As the COVID-19 crisis rolls on, the nonpayment of rent is becoming a critical issue in the multifamily industry. Unemployment numbers are astronomical. Many are waiting to receive government stimulus checks. And renters who struggle to pay their rent because of job loss or other economic hardship may be shielded by eviction moratoriums.
Measures are in place in some areas to protect renters who are having a tough time scraping by. This can mean that even those who have rent money might choose to spend it on something else. Just because renters are capable of paying their landlord doesn’t mean they will. As stay-at-home mandates ease, cooped-up residents may be tempted to spend their money on deferred needs and desires rather than rent.
Eviction bans increase the risk of nonpayment of rent
As more than 30 million Americans filed for unemployment, short-term eviction bans (supported by the National Multifamily Housing Council) were set into place to protect delinquent renters. While April rents fared better than most expected, many industry leaders believe eviction bans will be extended, increasing the risk for apartment communities.
“If renters aren’t paying bills but remain at properties for long periods of time, it pushes enormous risk onto apartment owners and managers,” says RealPage Vice President Jay Parsons. “It could potentially lead to apartment owners being unable to pay bills, pay taxes or make payroll.”
With the future uncertain, even new renters moving in now could present problems depending on what happens with COVID-19. And a failed lease typically causes $5,000-$10,000 in financial damage to a property, notes Matt Davis, senior vice president for financial services.
The biggest problem is that unlike three months ago, operators can’t offset risk with more revenue. So it’s more important than ever to move in renters who have shown a willingness to pay.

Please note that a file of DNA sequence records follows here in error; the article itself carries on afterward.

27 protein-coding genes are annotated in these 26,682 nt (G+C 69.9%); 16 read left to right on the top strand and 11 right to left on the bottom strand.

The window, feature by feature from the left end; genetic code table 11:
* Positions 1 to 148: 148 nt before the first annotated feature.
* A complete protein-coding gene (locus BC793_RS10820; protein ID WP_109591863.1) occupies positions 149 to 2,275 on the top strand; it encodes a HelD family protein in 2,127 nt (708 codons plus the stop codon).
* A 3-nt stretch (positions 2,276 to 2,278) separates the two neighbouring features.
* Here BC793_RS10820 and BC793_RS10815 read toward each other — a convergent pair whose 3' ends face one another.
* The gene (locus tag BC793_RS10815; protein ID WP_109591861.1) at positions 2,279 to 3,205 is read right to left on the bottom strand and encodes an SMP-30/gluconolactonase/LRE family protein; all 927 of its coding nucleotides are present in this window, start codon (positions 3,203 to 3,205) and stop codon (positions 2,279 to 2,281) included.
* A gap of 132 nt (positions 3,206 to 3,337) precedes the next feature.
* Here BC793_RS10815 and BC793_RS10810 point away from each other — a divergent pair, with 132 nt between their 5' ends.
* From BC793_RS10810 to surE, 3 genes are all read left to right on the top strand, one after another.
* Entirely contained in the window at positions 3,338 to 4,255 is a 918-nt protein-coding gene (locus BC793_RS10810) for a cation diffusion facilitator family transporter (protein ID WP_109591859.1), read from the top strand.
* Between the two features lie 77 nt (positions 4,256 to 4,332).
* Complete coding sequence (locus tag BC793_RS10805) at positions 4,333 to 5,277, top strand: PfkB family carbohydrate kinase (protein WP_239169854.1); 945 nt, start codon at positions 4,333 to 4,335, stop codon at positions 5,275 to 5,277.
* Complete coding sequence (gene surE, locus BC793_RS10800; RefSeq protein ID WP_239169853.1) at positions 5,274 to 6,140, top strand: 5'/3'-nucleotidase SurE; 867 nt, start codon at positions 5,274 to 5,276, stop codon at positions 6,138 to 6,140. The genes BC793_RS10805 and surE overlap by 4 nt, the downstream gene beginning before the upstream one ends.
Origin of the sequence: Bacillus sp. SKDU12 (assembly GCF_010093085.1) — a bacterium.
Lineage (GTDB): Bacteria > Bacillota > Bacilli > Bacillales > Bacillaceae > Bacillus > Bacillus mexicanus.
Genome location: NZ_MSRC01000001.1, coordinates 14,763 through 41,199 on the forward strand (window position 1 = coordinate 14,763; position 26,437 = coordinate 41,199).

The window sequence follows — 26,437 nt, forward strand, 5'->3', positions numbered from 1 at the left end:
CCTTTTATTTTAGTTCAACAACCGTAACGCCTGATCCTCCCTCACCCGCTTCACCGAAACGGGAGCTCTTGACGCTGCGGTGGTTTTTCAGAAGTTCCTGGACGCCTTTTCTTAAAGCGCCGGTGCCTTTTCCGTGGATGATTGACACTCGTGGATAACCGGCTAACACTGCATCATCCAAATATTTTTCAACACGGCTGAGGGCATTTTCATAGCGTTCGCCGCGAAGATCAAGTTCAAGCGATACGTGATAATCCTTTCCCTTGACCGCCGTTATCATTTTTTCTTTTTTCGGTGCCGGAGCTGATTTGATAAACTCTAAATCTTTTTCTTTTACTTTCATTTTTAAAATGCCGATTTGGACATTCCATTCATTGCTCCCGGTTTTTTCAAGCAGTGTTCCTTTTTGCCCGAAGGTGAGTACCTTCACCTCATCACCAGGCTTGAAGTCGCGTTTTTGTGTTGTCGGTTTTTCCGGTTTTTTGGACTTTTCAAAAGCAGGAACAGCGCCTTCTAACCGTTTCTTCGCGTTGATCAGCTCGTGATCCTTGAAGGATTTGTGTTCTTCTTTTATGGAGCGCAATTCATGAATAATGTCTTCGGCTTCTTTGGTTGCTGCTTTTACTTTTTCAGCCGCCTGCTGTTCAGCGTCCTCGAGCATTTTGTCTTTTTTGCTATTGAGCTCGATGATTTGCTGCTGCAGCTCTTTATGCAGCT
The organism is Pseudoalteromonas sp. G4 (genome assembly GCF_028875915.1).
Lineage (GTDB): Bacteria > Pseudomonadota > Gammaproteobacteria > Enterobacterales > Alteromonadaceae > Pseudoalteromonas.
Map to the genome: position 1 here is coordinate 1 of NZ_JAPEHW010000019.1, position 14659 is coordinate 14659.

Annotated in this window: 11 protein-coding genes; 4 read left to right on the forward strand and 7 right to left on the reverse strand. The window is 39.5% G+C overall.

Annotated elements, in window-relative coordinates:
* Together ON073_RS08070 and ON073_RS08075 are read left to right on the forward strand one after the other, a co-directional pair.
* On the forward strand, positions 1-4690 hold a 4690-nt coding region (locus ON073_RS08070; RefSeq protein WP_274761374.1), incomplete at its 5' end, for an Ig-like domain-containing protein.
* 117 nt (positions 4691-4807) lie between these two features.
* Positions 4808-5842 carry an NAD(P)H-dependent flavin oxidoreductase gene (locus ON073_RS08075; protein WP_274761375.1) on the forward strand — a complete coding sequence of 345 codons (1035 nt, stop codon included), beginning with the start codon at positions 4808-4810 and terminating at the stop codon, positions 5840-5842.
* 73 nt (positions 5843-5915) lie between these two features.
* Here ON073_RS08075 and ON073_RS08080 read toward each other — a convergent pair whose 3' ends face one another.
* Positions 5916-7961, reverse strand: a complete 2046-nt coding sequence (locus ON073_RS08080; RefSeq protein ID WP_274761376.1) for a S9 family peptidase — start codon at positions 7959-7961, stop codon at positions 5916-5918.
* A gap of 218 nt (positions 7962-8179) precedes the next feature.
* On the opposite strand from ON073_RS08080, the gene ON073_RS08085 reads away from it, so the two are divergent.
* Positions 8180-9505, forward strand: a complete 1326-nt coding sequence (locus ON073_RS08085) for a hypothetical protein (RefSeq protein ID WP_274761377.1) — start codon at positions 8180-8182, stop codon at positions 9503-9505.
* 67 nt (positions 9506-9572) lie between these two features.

RealPage AI Screening mitigates the risk of lost rent
Apartment operators are leaning on RealPage Artificial Intelligence (AI) Screening to determine not only a renter’s creditworthiness and ability to pay, but also whether there is the willingness to pay. The screening solution has uncovered $400 million in bad debt through an AI-based screening algorithm along with behavioral data.
The technology precisely analyzes applicants through the company’s rental history database, which includes over 30 million records.
Robin Fluharty, implantation and compliance manager at Pegasus Residential, and JVM Realty Vice President of Information Management Kortney Balas say now is not the time to relax renter screening. They’re letting AI do the work and the results have been powerful.
Balas says that shortly after the onset of COVID-19 JVM Realty built risk profiles for each of its properties through demographics that showed where residents were employed and whether there might be a risk of nonpayment of rent based on job type.
The data essentially identified the number of residents who could pay and who were most willing to pay. Balas was relieved after April’s delinquency rate was under 2 percent.
“That willingness to pay could ultimately save your delinquency,” she says.
The company also has become much more diligent about using RealPage’s identity verification solution, which verifies residency history and employment. Balas says JVM Realty was satisfied using Leasing Desk for screening before the pandemic, but now AI screening is used extensively to help mitigate risk.
“Now we have a concern that people may property hop,” she says. “And it could be months or even years before these types of things are reported to the credit bureaus. So we’re much more diligent about our residency verifications and employment verifications.”
Making better decisions as AI renter screening grows
Fluharty said AI drills deeper to find those residents who are going to pay. He said the worst thing property managers can do during a pandemic like COVID-19 is to relax screening practices.
Doing so exposes the property to greater financial loss, especially in the event that eviction moratoriums are extended.
“The great thing with artificial intelligence is that it’s always learning,” Fluharty says. “The more you’re on it the better decisions the program makes.”
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